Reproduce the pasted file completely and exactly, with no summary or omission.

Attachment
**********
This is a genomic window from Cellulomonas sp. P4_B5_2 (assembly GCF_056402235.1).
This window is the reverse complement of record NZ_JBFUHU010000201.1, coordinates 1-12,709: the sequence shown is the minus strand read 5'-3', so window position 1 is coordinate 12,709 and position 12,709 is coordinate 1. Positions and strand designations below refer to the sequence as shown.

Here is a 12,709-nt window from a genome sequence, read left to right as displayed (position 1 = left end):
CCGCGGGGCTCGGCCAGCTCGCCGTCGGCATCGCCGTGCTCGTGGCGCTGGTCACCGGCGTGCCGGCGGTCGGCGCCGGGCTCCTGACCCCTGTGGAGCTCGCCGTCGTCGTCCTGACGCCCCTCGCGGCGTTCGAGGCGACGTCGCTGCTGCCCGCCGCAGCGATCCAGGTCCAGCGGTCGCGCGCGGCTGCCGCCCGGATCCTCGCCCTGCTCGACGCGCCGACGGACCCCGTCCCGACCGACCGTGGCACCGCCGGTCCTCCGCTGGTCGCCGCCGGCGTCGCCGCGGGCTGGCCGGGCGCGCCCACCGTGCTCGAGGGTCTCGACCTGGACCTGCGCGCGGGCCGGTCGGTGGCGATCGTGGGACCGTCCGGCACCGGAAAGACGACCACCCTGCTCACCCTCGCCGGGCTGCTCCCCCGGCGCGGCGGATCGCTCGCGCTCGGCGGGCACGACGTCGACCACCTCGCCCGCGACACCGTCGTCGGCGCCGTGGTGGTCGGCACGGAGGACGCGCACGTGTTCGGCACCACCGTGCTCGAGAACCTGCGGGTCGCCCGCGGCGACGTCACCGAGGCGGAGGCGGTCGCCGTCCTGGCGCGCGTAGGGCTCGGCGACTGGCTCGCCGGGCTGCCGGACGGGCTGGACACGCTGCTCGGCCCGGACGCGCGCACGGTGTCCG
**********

This is a genomic window from Cellulomonas sp. P4_B5_2 (assembly GCF_056402235.1).
This window is the reverse complement of record NZ_JBFUHU010000201.1, coordinates 1-12,709: the sequence shown is the minus strand read 5'-3', so window position 1 is coordinate 12,709 and position 12,709 is coordinate 1. Positions and strand designations below refer to the sequence as shown.

Here is a 12,709-nt window from a genome sequence, read left to right as displayed (position 1 = left end):
CCGCGGGGCTCGGCCAGCTCGCCGTCGGCATCGCCGTGCTCGTGGCGCTGGTCACCGGCGTGCCGGCGGTCGGCGCCGGGCTCCTGACCCCTGTGGAGCTCGCCGTCGTCGTCCTGACGCCCCTCGCGGCGTTCGAGGCGACGTCGCTGCTGCCCGCCGCAGCGATCCAGGTCCAGCGGTCGCGCGCGGCTGCCGCCCGGATCCTCGCCCTGCTCGACGCGCCGACGGACCCCGTCCCGACCGACCGTGGCACCGCCGGTCCTCCGCTGGTCGCCGCCGGCGTCGCCGCGGGCTGGCCGGGCGCGCCCACCGTGCTCGAGGGTCTCGACCTGGACCTGCGCGCGGGCCGGTCGGTGGCGATCGTGGGACCGTCCGGCACCGGAAAGACGACCACCCTGCTCACCCTCGCCGGGCTGCTCCCCCGGCGCGGCGGATCGCTCGCGCTCGGCGGGCACGACGTCGACCACCTCGCCCGCGACACCGTCGTCGGCGCCGTGGTGGTCGGCACGGAGGACGCGCACGTGTTCGGCACCACCGTGCTCGAGAACCTGCGGGTCGCCCGCGGCGACGTCACCGAGGCGGAGGCGGTCGCCGTCCTGGCGCGCGTAGGGCTCGGCGACTGGCTCGCCGGGCTGCCGGACGGGCTGGACACGCTGCTCGGCCCGGACGCGCGCACGGTGTCCG